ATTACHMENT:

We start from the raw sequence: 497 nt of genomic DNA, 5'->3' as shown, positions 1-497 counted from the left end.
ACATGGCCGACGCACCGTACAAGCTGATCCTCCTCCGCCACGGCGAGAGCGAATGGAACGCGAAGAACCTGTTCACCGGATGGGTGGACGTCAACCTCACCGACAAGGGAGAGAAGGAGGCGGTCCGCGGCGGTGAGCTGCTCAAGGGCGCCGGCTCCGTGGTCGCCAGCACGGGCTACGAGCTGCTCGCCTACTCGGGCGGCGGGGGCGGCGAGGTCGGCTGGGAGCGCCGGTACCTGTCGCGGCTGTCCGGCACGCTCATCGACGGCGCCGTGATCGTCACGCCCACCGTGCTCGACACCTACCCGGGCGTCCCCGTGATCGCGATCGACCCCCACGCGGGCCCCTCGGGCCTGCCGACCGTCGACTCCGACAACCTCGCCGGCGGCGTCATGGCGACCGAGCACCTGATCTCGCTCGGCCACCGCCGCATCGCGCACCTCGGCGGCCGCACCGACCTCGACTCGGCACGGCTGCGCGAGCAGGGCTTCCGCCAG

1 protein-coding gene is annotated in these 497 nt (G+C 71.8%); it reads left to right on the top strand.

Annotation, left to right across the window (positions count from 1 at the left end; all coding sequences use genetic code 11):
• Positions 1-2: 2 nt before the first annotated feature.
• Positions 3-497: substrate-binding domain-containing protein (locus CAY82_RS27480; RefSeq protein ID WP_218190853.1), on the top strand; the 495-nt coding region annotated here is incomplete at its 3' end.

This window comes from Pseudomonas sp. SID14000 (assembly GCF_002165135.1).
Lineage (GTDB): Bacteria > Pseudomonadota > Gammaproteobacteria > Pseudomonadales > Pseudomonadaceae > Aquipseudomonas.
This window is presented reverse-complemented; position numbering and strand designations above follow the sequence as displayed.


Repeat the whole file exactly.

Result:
We start from the raw sequence: 497 nt of genomic DNA, 5'->3' as shown, positions 1-497 counted from the left end.
ACATGGCCGACGCACCGTACAAGCTGATCCTCCTCCGCCACGGCGAGAGCGAATGGAACGCGAAGAACCTGTTCACCGGATGGGTGGACGTCAACCTCACCGACAAGGGAGAGAAGGAGGCGGTCCGCGGCGGTGAGCTGCTCAAGGGCGCCGGCTCCGTGGTCGCCAGCACGGGCTACGAGCTGCTCGCCTACTCGGGCGGCGGGGGCGGCGAGGTCGGCTGGGAGCGCCGGTACCTGTCGCGGCTGTCCGGCACGCTCATCGACGGCGCCGTGATCGTCACGCCCACCGTGCTCGACACCTACCCGGGCGTCCCCGTGATCGCGATCGACCCCCACGCGGGCCCCTCGGGCCTGCCGACCGTCGACTCCGACAACCTCGCCGGCGGCGTCATGGCGACCGAGCACCTGATCTCGCTCGGCCACCGCCGCATCGCGCACCTCGGCGGCCGCACCGACCTCGACTCGGCACGGCTGCGCGAGCAGGGCTTCCGCCAG

1 protein-coding gene is annotated in these 497 nt (G+C 71.8%); it reads left to right on the top strand.

Annotation, left to right across the window (positions count from 1 at the left end; all coding sequences use genetic code 11):
• Positions 1-2: 2 nt before the first annotated feature.
• Positions 3-497: substrate-binding domain-containing protein (locus CAY82_RS27480; RefSeq protein ID WP_218190853.1), on the top strand; the 495-nt coding region annotated here is incomplete at its 3' end.

This window comes from Pseudomonas sp. SID14000 (assembly GCF_002165135.1).
Lineage (GTDB): Bacteria > Pseudomonadota > Gammaproteobacteria > Pseudomonadales > Pseudomonadaceae > Aquipseudomonas.
This window is presented reverse-complemented; position numbering and strand designations above follow the sequence as displayed.